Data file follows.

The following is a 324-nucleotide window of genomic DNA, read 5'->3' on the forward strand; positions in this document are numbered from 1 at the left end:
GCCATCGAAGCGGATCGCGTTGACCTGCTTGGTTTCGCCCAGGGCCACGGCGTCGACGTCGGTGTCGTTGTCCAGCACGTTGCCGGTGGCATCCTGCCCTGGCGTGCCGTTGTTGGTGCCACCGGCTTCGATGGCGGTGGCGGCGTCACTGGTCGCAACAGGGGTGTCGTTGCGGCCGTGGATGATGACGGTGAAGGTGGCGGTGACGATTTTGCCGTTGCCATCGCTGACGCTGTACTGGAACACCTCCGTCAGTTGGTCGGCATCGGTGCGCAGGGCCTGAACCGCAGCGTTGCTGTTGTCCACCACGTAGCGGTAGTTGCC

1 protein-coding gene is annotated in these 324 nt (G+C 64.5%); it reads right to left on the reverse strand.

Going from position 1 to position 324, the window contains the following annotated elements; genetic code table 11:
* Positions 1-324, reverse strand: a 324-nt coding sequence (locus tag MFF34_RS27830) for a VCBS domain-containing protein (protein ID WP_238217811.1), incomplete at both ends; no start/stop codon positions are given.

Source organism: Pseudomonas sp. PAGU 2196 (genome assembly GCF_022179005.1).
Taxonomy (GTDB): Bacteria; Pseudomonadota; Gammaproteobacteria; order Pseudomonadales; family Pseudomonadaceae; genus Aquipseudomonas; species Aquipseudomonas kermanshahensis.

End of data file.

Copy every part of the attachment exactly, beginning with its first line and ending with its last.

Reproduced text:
The following is a 324-nucleotide window of genomic DNA, read 5'->3' on the forward strand; positions in this document are numbered from 1 at the left end:
GCCATCGAAGCGGATCGCGTTGACCTGCTTGGTTTCGCCCAGGGCCACGGCGTCGACGTCGGTGTCGTTGTCCAGCACGTTGCCGGTGGCATCCTGCCCTGGCGTGCCGTTGTTGGTGCCACCGGCTTCGATGGCGGTGGCGGCGTCACTGGTCGCAACAGGGGTGTCGTTGCGGCCGTGGATGATGACGGTGAAGGTGGCGGTGACGATTTTGCCGTTGCCATCGCTGACGCTGTACTGGAACACCTCCGTCAGTTGGTCGGCATCGGTGCGCAGGGCCTGAACCGCAGCGTTGCTGTTGTCCACCACGTAGCGGTAGTTGCC

1 protein-coding gene is annotated in these 324 nt (G+C 64.5%); it reads right to left on the reverse strand.

Going from position 1 to position 324, the window contains the following annotated elements; genetic code table 11:
* Positions 1-324, reverse strand: a 324-nt coding sequence (locus tag MFF34_RS27830) for a VCBS domain-containing protein (protein ID WP_238217811.1), incomplete at both ends; no start/stop codon positions are given.

Source organism: Pseudomonas sp. PAGU 2196 (genome assembly GCF_022179005.1).
Taxonomy (GTDB): Bacteria; Pseudomonadota; Gammaproteobacteria; order Pseudomonadales; family Pseudomonadaceae; genus Aquipseudomonas; species Aquipseudomonas kermanshahensis.